Visual quality assessment of watermarked medical images
Dowling, Jason A., Planitz, Birgit M., Maeder, Anthony J., Du, Jiang, Pham, Binh L., Boyd, Colin A., Chen, Shaokang, Bradley, Andrew P., & Crozier, Stuart (2007) Visual quality assessment of watermarked medical images. In Jiang, Yulei & Sahiner, Berkman (Eds.) Medical Imaging 2007: Image Perception, Observer Performance, and Technology Assessment: SPIE (Vol. 6515): Progress in Biomedical Optics and Imaging, 21-22 February 2007, San Diego, CA, USA.
Increasing transmission of medical images across multiple user systems raises concerns for image security. Hiding watermark information in medical image data files is one solution for enhancing security and privacy protection of data. Medical image watermarking however is not a widely studied area, due partially to speculations on loss in viewer performance caused by degradation of image information. Such concerns are addressed if the amount of information lost due to watermarking can be kept at minimal levels and below visual perception thresholds. This paper describes experiments where three alternative visual quality metrics were used to assess the degradation caused by watermarking medical images. Magnetic Resonance Imaging (MRI) and Computed Tomography (CT) medical images were watermarked using different methods: Block based Discrete Cosine Transform (DCT) and Discrete Wavelet Transform (DWT) with various embedding strengths. The visual degradation of each watermarking parameter setting was assessed using Peak Signal-to-Noise Ratio (PSNR), Structural Similarity Measure (SSIM) and Steerable Visual Difference Predictor (SVDP) numerical metrics. The suitability of each of the three numerical metrics for medical image watermarking visual quality assessment is noted. In addition, subjective test results from human observers are used to suggest visual degradation thresholds.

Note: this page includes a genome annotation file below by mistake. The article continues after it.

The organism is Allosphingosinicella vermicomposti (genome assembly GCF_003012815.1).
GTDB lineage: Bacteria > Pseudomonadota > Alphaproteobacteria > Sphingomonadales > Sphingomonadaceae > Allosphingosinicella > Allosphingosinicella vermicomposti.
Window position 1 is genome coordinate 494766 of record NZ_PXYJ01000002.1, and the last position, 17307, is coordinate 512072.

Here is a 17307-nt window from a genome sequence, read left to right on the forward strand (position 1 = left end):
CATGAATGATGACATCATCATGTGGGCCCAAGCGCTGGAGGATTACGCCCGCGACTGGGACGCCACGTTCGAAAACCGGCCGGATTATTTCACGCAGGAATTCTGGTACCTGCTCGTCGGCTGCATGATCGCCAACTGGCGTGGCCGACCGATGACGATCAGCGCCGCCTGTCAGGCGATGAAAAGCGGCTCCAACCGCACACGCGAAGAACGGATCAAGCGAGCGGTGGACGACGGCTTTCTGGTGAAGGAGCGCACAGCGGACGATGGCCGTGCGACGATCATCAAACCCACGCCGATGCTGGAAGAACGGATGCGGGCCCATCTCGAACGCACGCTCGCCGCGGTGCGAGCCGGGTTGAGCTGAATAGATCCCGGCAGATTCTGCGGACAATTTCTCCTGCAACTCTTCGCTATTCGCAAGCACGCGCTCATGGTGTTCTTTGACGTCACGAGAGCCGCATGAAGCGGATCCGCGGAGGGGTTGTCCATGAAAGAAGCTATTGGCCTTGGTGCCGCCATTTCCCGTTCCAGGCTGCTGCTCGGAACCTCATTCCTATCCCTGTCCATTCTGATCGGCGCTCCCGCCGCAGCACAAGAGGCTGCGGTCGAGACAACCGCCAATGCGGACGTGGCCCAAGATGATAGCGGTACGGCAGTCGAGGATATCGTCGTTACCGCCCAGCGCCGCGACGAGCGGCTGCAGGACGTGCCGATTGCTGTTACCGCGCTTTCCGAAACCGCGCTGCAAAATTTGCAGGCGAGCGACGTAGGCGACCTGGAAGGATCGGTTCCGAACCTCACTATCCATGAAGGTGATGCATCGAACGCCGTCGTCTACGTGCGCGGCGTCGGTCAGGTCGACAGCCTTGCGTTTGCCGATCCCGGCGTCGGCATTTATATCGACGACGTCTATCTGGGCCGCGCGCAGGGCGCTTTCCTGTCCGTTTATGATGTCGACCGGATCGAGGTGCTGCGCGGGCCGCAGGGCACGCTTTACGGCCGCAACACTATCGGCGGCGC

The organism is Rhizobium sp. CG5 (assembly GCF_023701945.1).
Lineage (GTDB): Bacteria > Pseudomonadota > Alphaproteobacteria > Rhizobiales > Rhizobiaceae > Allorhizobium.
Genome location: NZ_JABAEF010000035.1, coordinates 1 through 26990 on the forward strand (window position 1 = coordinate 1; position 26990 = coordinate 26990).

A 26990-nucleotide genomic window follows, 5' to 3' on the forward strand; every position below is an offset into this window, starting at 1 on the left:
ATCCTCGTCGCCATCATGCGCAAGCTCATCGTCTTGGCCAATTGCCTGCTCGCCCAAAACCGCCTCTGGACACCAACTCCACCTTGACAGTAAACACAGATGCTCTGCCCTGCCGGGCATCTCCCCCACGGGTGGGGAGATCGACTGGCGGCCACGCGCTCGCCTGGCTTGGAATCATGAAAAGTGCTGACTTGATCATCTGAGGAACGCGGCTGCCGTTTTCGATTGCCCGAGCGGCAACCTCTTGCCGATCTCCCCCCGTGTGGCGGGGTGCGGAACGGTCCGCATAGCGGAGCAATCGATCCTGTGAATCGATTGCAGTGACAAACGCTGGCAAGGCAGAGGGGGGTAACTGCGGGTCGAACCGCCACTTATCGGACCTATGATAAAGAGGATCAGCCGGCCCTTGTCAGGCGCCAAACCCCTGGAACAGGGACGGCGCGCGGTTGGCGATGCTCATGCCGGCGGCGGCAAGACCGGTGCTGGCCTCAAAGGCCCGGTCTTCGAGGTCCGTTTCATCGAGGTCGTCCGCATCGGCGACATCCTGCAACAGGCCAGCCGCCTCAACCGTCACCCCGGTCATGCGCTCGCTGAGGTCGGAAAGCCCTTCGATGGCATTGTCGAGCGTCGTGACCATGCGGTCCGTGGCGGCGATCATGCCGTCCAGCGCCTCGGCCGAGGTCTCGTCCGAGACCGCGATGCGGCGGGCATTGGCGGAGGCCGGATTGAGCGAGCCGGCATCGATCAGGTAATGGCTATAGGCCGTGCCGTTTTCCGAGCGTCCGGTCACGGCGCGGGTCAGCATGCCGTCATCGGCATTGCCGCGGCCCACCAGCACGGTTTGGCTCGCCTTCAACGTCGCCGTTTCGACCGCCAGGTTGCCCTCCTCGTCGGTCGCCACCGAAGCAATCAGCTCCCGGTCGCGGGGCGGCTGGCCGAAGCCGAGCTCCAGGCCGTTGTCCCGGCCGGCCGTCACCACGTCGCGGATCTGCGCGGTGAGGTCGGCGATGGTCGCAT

Impact and interest:
Citation countsare sourced monthly fromand citation databases.
These databases contain citations from different subsets of available publications and different time periods and thus the citation count from each is usually different. Some works are not in either database and no count is displayed. Scopus includes citations from articles published in 1996 onwards, and Web of Science® generally from 1980 onwards.
Citations counts from theindexing service can be viewed at the linked Google Scholar™ search.
Full-text downloadsdisplays the total number of times this work’s files (e.g., a PDF) have been downloaded from QUT ePrints as well as the number of downloads in the previous 365 days. The count includes downloads for all files if a work has more than one.
|Item Type:||Conference Paper|
|Subjects:||Australian and New Zealand Standard Research Classification > INFORMATION AND COMPUTING SCIENCES (080000) > DATA FORMAT (080400) > Data Format not elsewhere classified (080499)|
|Divisions:||Past > QUT Faculties & Divisions > Faculty of Science and Technology|
Past > Institutes > Information Security Institute
|Copyright Owner:||Copyright 2007 Society of Photo-Optical Instrumentation Engineers (SPIE)|
|Copyright Statement:||This paper was published in Proceedings Medical Imaging 2007: Image Perception, Observer Performance, and Technology Assessment: SPIE (Vol. 6515): Progress in Biomedical Optics and Imaging and is made available as an electronic reprint (preprint) with permission of SPIE. One print or electronic copy may be made for personal use only. Systematic or multiple reproduction, distribution to multiple locations via electronic or other means, duplication of any material in this paper for a fee or for commercial purposes, or modification of the content of the paper are prohibited.|
|Deposited On:||10 Nov 2008|
|Last Modified:||29 Feb 2012 23:36|
Repository Staff Only: item control page